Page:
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Democrats Promote a Bill to Protect Kittens in Research Experiments




WASHINGTON – Democrats are facing harsh criticism for supporting a bill to protect kittens from being harmed in research experiments. A pro-life leader has raised his voice against House and Senate Democrats for opposing a bill regarding the protection of human babies and promoting a bill to ensure a safe life for kittens. Kittens in Traumatic Testing Ends Now Act was introduced by Sen. Jeff Merkley, a Democrat, to end experiments within the US Agricultural department to kill kittens. USDA has killed around 3,000 kittens since 1982 for its research projects after breeding and euthanizing them.

According to Merkley, by following The KITTEN Act, it would be possible to save the lives of innocent animals and they could be adopted by families to give them a better life. People use ways to kitten proof a room in order to ensure high safety for kittens. But in the US laboratories, kittens are killed to use them for experimentation.

However, Tony Perkins, president of the Family Research Council has criticized him for voting in favor of human infanticide bill (known as Born-Alive Abortion Survivors Protection Act) a few days back. He said that it is a ridiculous step to save kittens instead of crying newborns and called it one of the sickest ironies one could ever imagine.

Perkins attributed the DNC’s strategies as “shameless” and said that he could not digest the decision of Democrats to save cats over kids. Sen. Cory Booker, Presidential candidate, is also supporting Kittens Act after opposing the Born-Alive Abortion Survivors Protection Act. Apart from the Democrats, The Kittens in Traumatic Testing Ends Now Act has also got Republicans supporters and GOP Rep. Brian Mast of Florida is one such personality among them.

A multi-lingual talent head, Jimmy is fluent in languages such as Spanish, Russian, Italian, and many more. He has a special curiosity for the events and stories revolving in and around US and caters an uncompromising form of journalistic standard for the audiences.

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Reckless Driving in the State of Virginia




The state of Virginia is strict in its enforcement of laws against reckless driving. According to section 46.2-852 of the Virginia Code, reckless driving is listed as a criminal offense. In addition, the Virginia Code categorizes all driving that endangers the life and property of others as reckless.

Several behaviors that motorists exhibit while behind the wheels can qualify as reckless driving in Virginia. “Reckless driving causes nearly a third of all deaths involving major car accidents, which are more than 13,000 each year,” explains attorney Karin Riley Porter. As a result, you can be charged by an officer and can be found guilty or not guilty by a judge.

Types of Reckless Driving

Reckless driving is in different forms and includes:

1. Driving a vehicle with a mechanical fault

Va. Code § 46.2-853 considers driving a vehicle with faulty brakes as a reckless driving offense. Therefore, if a driver cannot maintain proper vehicle control, the driver will be held liable for reckless driving. However, if a driver could prove that they didn’t have prior knowledge that the vehicle was faulty, it would be possible to avoid conviction.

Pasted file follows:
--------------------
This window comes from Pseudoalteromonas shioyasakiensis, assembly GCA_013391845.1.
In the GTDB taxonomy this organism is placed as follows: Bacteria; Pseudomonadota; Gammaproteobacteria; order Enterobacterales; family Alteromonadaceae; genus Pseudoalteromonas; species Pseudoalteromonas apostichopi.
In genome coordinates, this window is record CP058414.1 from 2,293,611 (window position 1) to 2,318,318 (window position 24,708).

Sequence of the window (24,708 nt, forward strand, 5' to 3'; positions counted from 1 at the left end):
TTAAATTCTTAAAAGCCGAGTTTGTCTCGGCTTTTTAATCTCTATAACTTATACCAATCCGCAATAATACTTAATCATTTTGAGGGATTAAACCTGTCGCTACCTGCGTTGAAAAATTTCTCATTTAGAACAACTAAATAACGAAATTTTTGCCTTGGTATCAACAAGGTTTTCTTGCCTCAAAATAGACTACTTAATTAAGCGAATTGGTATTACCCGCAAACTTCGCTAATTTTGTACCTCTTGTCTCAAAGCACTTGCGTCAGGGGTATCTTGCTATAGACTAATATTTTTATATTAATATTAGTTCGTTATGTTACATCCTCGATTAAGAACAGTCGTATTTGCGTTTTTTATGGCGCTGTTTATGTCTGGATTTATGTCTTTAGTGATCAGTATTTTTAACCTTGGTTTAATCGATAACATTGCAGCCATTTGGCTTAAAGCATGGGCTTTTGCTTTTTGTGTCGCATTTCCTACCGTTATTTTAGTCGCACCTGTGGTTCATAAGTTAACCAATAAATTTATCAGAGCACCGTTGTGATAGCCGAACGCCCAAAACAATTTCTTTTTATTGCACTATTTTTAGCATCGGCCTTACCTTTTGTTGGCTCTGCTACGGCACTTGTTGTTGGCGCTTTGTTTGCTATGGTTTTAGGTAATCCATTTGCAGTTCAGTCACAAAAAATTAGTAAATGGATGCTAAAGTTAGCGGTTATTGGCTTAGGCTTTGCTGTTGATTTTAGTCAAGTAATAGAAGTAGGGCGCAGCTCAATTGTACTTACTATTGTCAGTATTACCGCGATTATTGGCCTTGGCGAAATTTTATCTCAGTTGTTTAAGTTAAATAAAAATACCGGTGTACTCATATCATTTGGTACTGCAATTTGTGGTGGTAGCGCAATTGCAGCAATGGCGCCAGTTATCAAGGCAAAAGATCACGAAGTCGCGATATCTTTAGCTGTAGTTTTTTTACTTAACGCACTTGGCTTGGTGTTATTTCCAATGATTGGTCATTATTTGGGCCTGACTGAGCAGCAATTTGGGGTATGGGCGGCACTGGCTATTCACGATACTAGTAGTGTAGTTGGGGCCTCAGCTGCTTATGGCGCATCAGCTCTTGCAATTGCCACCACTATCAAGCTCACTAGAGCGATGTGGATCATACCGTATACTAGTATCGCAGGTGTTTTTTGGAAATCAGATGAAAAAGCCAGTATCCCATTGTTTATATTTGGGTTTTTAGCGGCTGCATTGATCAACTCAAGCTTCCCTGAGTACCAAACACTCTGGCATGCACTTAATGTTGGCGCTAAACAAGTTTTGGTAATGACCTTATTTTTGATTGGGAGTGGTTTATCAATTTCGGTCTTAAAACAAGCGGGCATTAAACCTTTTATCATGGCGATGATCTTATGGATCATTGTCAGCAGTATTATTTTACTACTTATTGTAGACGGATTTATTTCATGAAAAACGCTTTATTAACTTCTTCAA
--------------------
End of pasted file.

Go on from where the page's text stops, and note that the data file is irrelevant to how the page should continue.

2. Not giving out the right signals when required

Not giving out a signal while driving on Virginia road is an offense under section 46.2-860 of the Virginia Code. Motorists are required to start signaling 50 feet away from the place they would be turning where the speed limit is not above 35 mph. In situations where the speed limit is above 35 mph, drivers are required to signal 100 feet away from where they would take a turn.

3. Driving alongside another vehicle on a single lane road

In Virginia, driving two vehicles abreast on a one-lane road is considered a reckless driving offense. This rule, however, only applies to vehicles and has no implications on motorcycles and bikes. If found liable, the offender will face charges.

4. Overspeeding

Different Virginia roads are subject to variable speed limits. A driver can face charges for reckless driving if they exceed the speed limit specified by law on each road network. According to the Va. Code §46.2-862, a driver can face convictions for reckless driving if they exceed the specified speed limit by 20 mph or drive above 80 mph.

5. Driving with an impaired view

Some drivers overload their cars or carry passengers who prevent them from seeing all sides of the road. Overloading is most common in trucks. If the passenger’s sitting position in any way obstructs the driver’s view, then the driver can be charged for reckless driving.

6. Racing on Public Property

Section 46.2-865 of the Virginia Code considers car racing on any property that is open to the members of the public without authorization as reckless driving. If found guilty, the state can withdraw the license of the driver for up to six months.

Penalties for Reckless Driving in Virginia

A reckless driving conviction may attract different penalties to the offender, some of which may include:

  • A suspension of the driver’s license for six months or more
  • Up to one-year jail term
  • Fine amounting to $2,500
  • Increase in auto insurance
  • Ineligibility for car rentals
  • Possibility of permanent seizure of vehicle if found guilty of unauthorized car racing


Reckless driving is a severe offense in Virginia. If you are charged with the crime and convicted, it can stay in your driving records for up to 11 years. However, with the help of an experienced Virginia traffic attorney, you can get a lesser charge for the offense.

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